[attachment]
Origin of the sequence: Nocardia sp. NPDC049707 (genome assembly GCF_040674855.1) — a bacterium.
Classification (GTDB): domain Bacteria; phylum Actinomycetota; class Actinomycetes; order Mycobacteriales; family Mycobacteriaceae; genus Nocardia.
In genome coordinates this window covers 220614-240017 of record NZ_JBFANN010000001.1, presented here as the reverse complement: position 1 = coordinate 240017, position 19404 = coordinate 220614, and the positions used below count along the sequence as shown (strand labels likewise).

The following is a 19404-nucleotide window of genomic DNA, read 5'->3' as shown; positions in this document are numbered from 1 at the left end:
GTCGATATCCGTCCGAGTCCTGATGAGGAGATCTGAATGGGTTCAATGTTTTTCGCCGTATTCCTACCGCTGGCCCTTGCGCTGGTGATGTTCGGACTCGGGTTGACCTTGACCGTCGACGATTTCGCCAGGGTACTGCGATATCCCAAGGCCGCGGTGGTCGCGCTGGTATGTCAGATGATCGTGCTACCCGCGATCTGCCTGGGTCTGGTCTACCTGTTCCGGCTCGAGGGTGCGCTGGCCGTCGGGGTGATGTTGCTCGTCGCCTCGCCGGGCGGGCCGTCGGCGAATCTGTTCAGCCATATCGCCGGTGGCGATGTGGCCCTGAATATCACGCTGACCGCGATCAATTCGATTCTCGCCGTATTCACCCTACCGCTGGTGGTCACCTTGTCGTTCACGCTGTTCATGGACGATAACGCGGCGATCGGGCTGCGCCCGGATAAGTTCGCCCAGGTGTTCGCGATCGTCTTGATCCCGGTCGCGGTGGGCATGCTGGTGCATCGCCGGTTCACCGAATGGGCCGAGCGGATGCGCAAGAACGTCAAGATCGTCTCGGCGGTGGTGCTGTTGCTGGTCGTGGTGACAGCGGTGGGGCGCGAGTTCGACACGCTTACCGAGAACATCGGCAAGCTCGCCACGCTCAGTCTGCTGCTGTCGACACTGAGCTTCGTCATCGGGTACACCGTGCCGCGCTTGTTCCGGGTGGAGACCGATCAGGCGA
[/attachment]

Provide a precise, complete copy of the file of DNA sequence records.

Origin of the sequence: Nocardia sp. NPDC049707 (genome assembly GCF_040674855.1) — a bacterium.
Classification (GTDB): domain Bacteria; phylum Actinomycetota; class Actinomycetes; order Mycobacteriales; family Mycobacteriaceae; genus Nocardia.
In genome coordinates this window covers 220614-240017 of record NZ_JBFANN010000001.1, presented here as the reverse complement: position 1 = coordinate 240017, position 19404 = coordinate 220614, and the positions used below count along the sequence as shown (strand labels likewise).

The following is a 19404-nucleotide window of genomic DNA, read 5'->3' as shown; positions in this document are numbered from 1 at the left end:
GTCGATATCCGTCCGAGTCCTGATGAGGAGATCTGAATGGGTTCAATGTTTTTCGCCGTATTCCTACCGCTGGCCCTTGCGCTGGTGATGTTCGGACTCGGGTTGACCTTGACCGTCGACGATTTCGCCAGGGTACTGCGATATCCCAAGGCCGCGGTGGTCGCGCTGGTATGTCAGATGATCGTGCTACCCGCGATCTGCCTGGGTCTGGTCTACCTGTTCCGGCTCGAGGGTGCGCTGGCCGTCGGGGTGATGTTGCTCGTCGCCTCGCCGGGCGGGCCGTCGGCGAATCTGTTCAGCCATATCGCCGGTGGCGATGTGGCCCTGAATATCACGCTGACCGCGATCAATTCGATTCTCGCCGTATTCACCCTACCGCTGGTGGTCACCTTGTCGTTCACGCTGTTCATGGACGATAACGCGGCGATCGGGCTGCGCCCGGATAAGTTCGCCCAGGTGTTCGCGATCGTCTTGATCCCGGTCGCGGTGGGCATGCTGGTGCATCGCCGGTTCACCGAATGGGCCGAGCGGATGCGCAAGAACGTCAAGATCGTCTCGGCGGTGGTGCTGTTGCTGGTCGTGGTGACAGCGGTGGGGCGCGAGTTCGACACGCTTACCGAGAACATCGGCAAGCTCGCCACGCTCAGTCTGCTGCTGTCGACACTGAGCTTCGTCATCGGGTACACCGTGCCGCGCTTGTTCCGGGTGGAGACCGATCAGGCGA